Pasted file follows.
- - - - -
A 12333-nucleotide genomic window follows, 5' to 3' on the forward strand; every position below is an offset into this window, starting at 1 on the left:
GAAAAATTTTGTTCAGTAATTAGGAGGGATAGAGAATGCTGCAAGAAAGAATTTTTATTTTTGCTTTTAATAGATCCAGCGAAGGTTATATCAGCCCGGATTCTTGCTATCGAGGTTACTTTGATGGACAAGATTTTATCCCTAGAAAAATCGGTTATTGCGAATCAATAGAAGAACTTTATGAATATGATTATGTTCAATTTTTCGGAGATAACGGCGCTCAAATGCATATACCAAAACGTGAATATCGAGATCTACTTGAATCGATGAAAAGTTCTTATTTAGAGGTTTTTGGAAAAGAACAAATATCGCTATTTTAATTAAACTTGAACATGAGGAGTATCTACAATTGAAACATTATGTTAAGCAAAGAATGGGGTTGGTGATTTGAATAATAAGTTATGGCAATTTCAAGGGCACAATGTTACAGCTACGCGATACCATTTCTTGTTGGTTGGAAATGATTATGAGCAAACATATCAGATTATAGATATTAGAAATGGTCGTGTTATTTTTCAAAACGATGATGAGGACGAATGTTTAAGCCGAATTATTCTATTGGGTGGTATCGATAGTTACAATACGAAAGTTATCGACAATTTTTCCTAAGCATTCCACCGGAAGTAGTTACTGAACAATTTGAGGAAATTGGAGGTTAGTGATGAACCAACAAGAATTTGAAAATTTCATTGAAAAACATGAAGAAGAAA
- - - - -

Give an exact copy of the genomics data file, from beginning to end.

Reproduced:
A 12333-nucleotide genomic window follows, 5' to 3' on the forward strand; every position below is an offset into this window, starting at 1 on the left:
GAAAAATTTTGTTCAGTAATTAGGAGGGATAGAGAATGCTGCAAGAAAGAATTTTTATTTTTGCTTTTAATAGATCCAGCGAAGGTTATATCAGCCCGGATTCTTGCTATCGAGGTTACTTTGATGGACAAGATTTTATCCCTAGAAAAATCGGTTATTGCGAATCAATAGAAGAACTTTATGAATATGATTATGTTCAATTTTTCGGAGATAACGGCGCTCAAATGCATATACCAAAACGTGAATATCGAGATCTACTTGAATCGATGAAAAGTTCTTATTTAGAGGTTTTTGGAAAAGAACAAATATCGCTATTTTAATTAAACTTGAACATGAGGAGTATCTACAATTGAAACATTATGTTAAGCAAAGAATGGGGTTGGTGATTTGAATAATAAGTTATGGCAATTTCAAGGGCACAATGTTACAGCTACGCGATACCATTTCTTGTTGGTTGGAAATGATTATGAGCAAACATATCAGATTATAGATATTAGAAATGGTCGTGTTATTTTTCAAAACGATGATGAGGACGAATGTTTAAGCCGAATTATTCTATTGGGTGGTATCGATAGTTACAATACGAAAGTTATCGACAATTTTTCCTAAGCATTCCACCGGAAGTAGTTACTGAACAATTTGAGGAAATTGGAGGTTAGTGATGAACCAACAAGAATTTGAAAATTTCATTGAAAAACATGAAGAAGAAA